• Hang chain from hook and suspend chair from chain using “S” hook, leaving about 6″ of chain hanging free.
  • Loop free end of chain under swivel, and attach to lower end of “S” hook, as shown in Figure B.

Hidden Wooden Beams Or Rafters
(ceilings and porches)

  • Locate hidden beams. They are commonly spaced 16″ apart. One way to locate them is by tapping lightly on the ceiling, listening for the difference between a hollow sound (no beam) and a solid, sharper sound (beam). Don’t get discouraged, they’re up there.
  • To make sure you’re on a beam, hammer a small nail at the spot (you’ll hit something solid if you’re on the beam).
  • To locate center of beam, hammer second nail to left or right of the first one. Drill and install as in previous paragraph.

Cement Or Adobe Ceiling

  • Drill at a slight angle into cement or adobe with masonry bit.
  • Apply adhesive mixture into hole.
  • Insert lead plug, tapping lightly with hammer.
  • Screw straight hook (included) into lead plug. Allow adhesive to cure.
Posted in Care & Tips

Hammock Care & Tips

Hammock Care & Tips fig_01

Using Your Hammock

All hammocks are made more comfortable if sat in on an angle (fig. 1). This flattens out your body and better distributes your weight for less tension, good back support, and thus greater comfort. Some wide hammocks—like the Yucatan or Maya hammock— are comfortable when lying across it. (fig. 2). In a double hammock, two people can sit together in several ways (figs 3-4).

 

Getting Into Your Hammock

Hammock Care & Tips fig_05

Position yourself to sit on the hammock as you would a bed or chair – that is, with your back to the hammock. Do not straddle the hammock or climb in feet first. Reach behind you and spread the hammock out before you sit down (fig. 5). This gives you a bigger target and ensures you make full use of the hammock’s space for the best weight distribution. Sit down, stretch out and relax.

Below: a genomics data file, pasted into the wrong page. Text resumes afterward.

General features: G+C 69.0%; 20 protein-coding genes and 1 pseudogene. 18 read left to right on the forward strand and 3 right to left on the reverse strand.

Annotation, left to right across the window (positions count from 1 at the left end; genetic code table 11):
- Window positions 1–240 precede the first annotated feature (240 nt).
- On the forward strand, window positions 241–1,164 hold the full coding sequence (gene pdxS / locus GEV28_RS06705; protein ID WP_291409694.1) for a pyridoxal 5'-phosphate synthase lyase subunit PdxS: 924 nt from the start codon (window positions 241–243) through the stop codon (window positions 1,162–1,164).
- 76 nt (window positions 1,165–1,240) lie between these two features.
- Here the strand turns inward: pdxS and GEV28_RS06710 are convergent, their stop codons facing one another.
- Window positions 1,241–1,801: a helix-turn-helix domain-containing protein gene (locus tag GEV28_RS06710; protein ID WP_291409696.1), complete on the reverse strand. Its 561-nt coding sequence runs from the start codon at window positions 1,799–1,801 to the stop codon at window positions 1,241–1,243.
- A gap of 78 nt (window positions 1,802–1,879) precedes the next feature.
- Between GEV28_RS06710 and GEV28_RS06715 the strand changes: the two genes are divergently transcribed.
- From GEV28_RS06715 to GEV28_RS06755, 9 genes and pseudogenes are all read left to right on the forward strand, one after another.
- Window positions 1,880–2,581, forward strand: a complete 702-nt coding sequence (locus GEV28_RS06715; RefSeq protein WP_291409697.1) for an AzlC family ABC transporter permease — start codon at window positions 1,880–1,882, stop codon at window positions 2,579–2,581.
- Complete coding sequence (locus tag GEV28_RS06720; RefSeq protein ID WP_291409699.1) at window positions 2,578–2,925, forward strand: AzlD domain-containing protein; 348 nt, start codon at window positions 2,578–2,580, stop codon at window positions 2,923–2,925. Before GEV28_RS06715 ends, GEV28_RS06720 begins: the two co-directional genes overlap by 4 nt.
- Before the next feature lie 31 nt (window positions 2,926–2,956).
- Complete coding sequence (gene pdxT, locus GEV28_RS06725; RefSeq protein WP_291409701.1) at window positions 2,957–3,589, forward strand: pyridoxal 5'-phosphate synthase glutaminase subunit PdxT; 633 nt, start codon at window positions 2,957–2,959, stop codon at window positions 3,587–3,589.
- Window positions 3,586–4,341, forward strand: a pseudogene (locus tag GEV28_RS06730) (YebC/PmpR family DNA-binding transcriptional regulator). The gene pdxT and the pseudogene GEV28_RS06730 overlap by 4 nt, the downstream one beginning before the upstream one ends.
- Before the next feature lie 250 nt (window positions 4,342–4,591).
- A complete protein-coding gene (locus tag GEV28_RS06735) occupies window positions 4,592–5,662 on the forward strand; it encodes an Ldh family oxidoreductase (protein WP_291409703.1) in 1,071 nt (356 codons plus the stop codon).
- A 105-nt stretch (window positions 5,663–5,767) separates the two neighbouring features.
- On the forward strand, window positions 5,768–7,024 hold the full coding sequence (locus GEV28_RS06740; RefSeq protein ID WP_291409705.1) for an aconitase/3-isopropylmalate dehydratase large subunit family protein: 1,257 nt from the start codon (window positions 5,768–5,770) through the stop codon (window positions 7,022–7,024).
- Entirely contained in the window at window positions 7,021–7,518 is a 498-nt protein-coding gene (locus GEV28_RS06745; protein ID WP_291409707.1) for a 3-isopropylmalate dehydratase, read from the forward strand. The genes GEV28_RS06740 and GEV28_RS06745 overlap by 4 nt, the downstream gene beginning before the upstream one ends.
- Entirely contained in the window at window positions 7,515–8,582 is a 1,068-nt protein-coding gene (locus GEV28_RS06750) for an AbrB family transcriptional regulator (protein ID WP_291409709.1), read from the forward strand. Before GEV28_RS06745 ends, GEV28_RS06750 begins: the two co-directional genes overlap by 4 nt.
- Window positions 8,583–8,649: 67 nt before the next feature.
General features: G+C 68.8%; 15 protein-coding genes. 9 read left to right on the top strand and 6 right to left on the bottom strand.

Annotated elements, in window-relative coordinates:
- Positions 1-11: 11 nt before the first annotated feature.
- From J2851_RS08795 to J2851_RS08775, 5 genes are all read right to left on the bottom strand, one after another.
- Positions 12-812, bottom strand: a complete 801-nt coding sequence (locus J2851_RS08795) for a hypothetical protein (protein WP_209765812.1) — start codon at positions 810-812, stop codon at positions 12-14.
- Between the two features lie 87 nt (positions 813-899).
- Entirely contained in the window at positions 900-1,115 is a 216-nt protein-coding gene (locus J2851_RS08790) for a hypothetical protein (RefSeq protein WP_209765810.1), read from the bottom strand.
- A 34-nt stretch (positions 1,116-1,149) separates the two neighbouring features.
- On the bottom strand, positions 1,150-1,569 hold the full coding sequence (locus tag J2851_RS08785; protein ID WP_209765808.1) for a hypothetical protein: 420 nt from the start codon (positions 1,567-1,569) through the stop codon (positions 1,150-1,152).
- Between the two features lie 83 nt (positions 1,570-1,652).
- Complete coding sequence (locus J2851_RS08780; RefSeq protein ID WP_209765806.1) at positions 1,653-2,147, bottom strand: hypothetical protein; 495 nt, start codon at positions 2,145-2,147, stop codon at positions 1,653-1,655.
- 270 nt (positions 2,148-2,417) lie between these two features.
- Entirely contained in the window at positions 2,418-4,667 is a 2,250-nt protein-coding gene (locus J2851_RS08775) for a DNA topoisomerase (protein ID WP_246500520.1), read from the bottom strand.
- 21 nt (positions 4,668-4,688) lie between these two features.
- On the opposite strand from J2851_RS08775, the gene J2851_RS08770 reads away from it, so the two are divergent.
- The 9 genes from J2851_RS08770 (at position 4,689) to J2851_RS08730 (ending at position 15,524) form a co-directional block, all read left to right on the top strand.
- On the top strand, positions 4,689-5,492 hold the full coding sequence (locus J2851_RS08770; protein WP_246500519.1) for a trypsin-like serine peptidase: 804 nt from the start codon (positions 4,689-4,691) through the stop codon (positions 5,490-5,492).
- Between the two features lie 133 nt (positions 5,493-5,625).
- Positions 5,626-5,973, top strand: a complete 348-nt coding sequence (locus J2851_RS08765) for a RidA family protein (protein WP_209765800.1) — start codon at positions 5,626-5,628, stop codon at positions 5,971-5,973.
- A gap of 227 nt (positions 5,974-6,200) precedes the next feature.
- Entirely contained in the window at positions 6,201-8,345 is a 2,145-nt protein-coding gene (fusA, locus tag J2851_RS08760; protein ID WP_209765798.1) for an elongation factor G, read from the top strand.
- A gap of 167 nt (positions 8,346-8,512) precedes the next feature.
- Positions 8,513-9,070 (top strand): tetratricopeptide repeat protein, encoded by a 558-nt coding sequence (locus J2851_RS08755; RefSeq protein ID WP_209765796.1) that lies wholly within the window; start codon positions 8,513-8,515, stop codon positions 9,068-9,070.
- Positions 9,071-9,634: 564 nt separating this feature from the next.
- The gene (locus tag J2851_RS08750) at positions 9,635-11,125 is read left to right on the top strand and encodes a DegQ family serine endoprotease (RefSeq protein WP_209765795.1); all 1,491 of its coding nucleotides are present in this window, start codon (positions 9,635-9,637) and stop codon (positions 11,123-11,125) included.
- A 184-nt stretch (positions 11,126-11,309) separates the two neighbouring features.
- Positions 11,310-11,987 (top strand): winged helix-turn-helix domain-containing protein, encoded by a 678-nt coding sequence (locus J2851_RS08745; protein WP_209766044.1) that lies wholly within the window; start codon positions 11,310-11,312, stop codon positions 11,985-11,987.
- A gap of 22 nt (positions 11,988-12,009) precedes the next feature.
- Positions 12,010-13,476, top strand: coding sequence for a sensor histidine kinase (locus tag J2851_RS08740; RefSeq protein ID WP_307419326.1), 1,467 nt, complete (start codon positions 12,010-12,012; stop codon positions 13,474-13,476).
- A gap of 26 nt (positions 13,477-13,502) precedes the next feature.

Getting out of the hammock is even easier. Just swing your legs over the side, sit up, then stand up using the edges or “rails” of the hammock to push yourself up with your hands.

 

Caring For Your Hammock

Hanging
Hammock Care & Tips fig_06Avoid hanging a hammock directly on hooks as friction wear may result. Instead, loop chain or rope from hook through loop end of hammock and back to the hook (fig 6).

 

Handling
When handling hammock, always hold it by the loop ends to avoid tangles.

Storage
Hammock Care & Tips fig_07For storage of hammock, hang both ends from one hook on the wall or in the closet. Or fold it as shown in fig. 7. Do not just toss it on a shelf without folding it first.

 

Washing
Hammock Care & Tips fig_08Hand wash with mild detergent. Some colors may bleed a bit. Tie up arm strings first to avoid tangles (fig. 8).

 

Weather
All hammocks, no matter what material will last longer if not left exposed to the weather. Most of our hammocks are cotton which is a better material outdoors than synthetics because man made materials tend to break down from ultraviolet rays. Ideally you would bring your hammock in out of weather extremes. Ask us which hammock is best suited to your local weather.

Repair
Should a string break on an open weave hammock, it will not run like a stocking. However do tie the two broken ends together so that a hole doesn’t develop. For a broken arm string, also just tie a knot.

Posted in Care & Tips
Care & Tips